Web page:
By Edward Henderson,
California Black Media
McKenzie Young is a traveling nurse from California who works in Hawaii. She gets placements through an agency that connects her to temporary jobs around the state and country. Her assignments can last anywhere from a couple of weeks to months at a time.
When Young returns to the mainland, she plans to sign up on a nursing placement app for shorter-term freelance nurses who get paid by picking up shifts at nearby medical facilities.
Currently, her gig in Hawaii pays Young by the hour. She gets medical insurance through the hospital to which she is assigned, and she opts to pay out-of-pocket for her own individualized retirement plan.
“If you can, do it smart…make sure you’re giving what you should and set up the accounts you need, I can put even more into my retirement because I’m making more,” Young said. “It’s hard going back to
Young says more nurses would opt for freelance work if they knew how flexible and lucrative it can be. And because there is a nursing shortage, she never has to worry about not finding temporary assignments.
As more nurses like Young enter the gig economy seeking higher pay rates and more control over their work schedules, some advocates assert that hospitals that contract nurses often misclassify them as independent contractors, a practice that comes with “tremendous legal and regulatory risks.”
“When workers are misclassified as independent contractors, there is a damaging domino effect that impacts all levels of our economy. In this case, caretakers were systematically denied minimum wage, overtime and other legally required working conditions,” said California Labor Commissioner Lilia García-Brower.
Nurses have access to various apps that help them find work. Just like dating apps, many of these apps enable users to browse through job options by scrolling or swiping until they find a suitable job, facility and working hours.
Within the spectrum of these healthcare staffing apps, some provide 1099 workers who are farmed out as independent contractors. Other companies like IntelyCare and ShiftMed hire healthcare staff as W-2 employees, who are eligible for benefits not accorded to 1099 workers.
On March 13, California Courts of Appeal Justices ruled that Proposition 22 (a 2020 ballot measure that allowed Lyft, Uber and other gig economy platforms to classify their workers as independent contractors rather than employees) is constitutional.
Executive secretary-treasurer of the California Labor Federation, Lorena Gonzalez Fletcher, issued a press release speaking out against the court’s decision.
“Today the Appeals Court chose to stand with powerful corporations over working people, allowing companies to buy their way out of our state’s labor laws and undermine our state Constitution,” Gonzalez Fletcher said. “Our system is broken. It would be an understatement to say we are disappointed by this decision.”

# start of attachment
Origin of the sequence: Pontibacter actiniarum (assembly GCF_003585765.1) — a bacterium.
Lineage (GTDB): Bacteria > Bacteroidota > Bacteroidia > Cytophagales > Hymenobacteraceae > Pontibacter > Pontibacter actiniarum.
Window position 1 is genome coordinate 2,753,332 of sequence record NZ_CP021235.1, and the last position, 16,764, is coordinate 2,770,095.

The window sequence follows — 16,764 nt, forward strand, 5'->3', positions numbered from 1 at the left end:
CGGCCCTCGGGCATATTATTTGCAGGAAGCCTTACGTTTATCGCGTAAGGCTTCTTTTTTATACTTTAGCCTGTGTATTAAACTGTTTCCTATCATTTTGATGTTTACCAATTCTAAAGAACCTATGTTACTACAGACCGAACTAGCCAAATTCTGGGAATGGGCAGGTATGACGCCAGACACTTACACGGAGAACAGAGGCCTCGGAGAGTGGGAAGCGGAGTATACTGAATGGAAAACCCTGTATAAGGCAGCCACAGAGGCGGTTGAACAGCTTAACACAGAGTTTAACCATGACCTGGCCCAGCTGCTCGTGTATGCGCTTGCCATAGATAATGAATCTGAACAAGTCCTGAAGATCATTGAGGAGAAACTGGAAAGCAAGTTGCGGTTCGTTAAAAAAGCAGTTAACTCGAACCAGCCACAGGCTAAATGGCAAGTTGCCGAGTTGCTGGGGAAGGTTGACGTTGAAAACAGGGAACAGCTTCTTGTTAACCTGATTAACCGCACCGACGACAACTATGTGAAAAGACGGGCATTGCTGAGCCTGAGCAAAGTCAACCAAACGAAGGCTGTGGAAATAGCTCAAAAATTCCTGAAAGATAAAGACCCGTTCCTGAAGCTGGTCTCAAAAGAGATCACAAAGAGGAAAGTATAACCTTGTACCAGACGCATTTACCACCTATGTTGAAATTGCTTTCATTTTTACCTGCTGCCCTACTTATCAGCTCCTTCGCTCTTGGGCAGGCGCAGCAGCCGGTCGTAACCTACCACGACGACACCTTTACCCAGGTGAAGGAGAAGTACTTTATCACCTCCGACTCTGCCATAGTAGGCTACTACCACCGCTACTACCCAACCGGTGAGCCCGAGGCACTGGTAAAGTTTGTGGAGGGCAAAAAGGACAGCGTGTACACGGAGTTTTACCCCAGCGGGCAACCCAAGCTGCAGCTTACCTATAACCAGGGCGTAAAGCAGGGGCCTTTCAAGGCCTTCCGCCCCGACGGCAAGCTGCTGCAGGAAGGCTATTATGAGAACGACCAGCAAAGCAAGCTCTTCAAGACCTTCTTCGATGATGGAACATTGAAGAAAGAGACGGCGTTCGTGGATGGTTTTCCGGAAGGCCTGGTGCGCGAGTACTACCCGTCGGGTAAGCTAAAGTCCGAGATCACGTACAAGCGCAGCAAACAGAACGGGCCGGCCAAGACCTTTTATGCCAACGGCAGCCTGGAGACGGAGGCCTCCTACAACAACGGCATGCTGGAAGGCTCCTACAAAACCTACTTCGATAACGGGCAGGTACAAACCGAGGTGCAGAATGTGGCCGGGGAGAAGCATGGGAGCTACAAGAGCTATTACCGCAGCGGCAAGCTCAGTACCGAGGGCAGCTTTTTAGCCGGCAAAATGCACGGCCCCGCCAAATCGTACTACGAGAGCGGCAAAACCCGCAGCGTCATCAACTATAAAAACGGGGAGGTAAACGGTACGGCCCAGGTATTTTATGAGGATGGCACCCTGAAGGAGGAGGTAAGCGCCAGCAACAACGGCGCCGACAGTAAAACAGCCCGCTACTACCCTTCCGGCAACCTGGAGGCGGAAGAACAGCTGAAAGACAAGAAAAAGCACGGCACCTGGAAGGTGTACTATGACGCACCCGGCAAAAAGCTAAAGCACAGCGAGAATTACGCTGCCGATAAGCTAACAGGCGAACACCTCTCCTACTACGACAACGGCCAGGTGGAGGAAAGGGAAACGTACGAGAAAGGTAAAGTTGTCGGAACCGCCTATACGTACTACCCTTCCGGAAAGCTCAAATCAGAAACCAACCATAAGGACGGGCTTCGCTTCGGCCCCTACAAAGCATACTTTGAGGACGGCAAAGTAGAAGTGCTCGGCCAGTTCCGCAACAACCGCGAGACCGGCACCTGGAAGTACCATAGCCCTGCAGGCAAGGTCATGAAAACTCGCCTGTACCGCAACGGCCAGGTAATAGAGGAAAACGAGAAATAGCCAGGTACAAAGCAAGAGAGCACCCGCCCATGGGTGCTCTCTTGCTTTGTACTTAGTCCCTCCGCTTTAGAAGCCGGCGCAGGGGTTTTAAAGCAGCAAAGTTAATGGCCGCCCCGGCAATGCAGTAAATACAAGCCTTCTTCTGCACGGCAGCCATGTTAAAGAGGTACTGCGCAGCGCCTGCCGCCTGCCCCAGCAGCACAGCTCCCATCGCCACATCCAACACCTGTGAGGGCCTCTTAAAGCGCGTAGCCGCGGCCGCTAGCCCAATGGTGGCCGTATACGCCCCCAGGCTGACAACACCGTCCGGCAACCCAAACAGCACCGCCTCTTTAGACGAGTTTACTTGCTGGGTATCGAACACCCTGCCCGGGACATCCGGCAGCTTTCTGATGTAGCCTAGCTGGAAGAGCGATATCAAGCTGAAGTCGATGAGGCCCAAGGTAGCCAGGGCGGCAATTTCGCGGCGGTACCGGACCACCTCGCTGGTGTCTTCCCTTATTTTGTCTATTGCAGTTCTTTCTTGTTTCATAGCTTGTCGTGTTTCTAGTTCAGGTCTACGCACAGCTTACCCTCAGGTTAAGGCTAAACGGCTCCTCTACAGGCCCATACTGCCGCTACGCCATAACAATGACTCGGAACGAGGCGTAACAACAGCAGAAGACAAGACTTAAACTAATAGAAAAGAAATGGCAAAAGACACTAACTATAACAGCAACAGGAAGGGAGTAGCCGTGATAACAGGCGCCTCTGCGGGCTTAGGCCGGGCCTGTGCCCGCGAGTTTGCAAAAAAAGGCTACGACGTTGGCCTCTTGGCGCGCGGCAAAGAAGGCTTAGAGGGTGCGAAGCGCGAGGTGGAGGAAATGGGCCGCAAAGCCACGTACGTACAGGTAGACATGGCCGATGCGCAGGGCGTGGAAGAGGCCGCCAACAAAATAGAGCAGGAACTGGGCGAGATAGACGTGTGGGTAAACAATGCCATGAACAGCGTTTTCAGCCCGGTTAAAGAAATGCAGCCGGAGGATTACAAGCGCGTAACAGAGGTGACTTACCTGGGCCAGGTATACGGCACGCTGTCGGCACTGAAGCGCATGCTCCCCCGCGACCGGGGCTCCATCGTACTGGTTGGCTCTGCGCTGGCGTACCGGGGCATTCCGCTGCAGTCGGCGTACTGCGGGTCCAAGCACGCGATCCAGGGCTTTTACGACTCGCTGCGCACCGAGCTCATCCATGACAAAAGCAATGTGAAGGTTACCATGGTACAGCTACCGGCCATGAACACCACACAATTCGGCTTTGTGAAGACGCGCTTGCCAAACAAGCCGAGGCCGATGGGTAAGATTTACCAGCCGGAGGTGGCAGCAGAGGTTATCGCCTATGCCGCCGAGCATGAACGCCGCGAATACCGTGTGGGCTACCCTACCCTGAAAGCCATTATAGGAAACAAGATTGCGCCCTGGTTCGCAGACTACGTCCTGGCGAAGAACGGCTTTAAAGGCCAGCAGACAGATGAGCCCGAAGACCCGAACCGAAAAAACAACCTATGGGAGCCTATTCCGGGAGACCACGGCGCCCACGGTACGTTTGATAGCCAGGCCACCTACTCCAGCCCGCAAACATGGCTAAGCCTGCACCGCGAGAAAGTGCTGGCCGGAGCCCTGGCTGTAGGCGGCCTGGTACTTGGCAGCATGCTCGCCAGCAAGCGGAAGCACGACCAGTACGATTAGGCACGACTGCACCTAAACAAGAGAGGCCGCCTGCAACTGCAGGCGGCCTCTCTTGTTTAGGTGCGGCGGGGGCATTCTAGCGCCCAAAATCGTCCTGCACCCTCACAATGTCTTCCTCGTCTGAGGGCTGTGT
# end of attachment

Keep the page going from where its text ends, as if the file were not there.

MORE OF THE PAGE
Gonzalez Fletcher, who, as an Assembly member authored Assembly Bill 5 (AB 5), which established stricter criteria for classifying workers as independent contractors rather than employees, has been a vocal supporter of legislation prohibiting companies from hiring freelance workers to avoid paying them benefits they are entitled to under California’s labor laws.
The distinction between being an employee and independent contractor is very important, advocates like Gonzalez Fletcher point out.
Employees have the right to benefits including sick and family leave, unemployment benefits, minimum wage and more.
With 36 percent of workers in the U.S. in the gig economy, the battle for these distinctions continues to rage on with both sides contesting court decisions made in the other’s favor.
This past year home healthcare placement agencies were fined $1.8 million by the California Labor Commissioner’s Office for misclassifying 66 workers.
Healthcare app-based staffing company CareRev was sued for misclassifying workers who signed up on the app as contractors.
Advocates point out that the healthcare industry is more regulated than the rideshare industry.
“Any nurse who walks into a long-term care or memory care facility will have a long list of rules and protocols that need to be followed. They are often given access badges, a work schedule, a patient list, and time slots for medication, food, or exercise rotation,” reads a press release that advocates published describing how companies are benefiting from hiring contract nurses and not paying them the benefits that full-time employees must receive by law.
So far, no bill has been introduced in the California Legislature to regulate health care industry staffing apps, but advocates say the problems they are posing will hurt health care workers and the industry writ large.
“Misclassification opens the door for joint employer liability and legal wage and hour disputes,” advocates added in the press release.
This article originally appeared in Post News Group.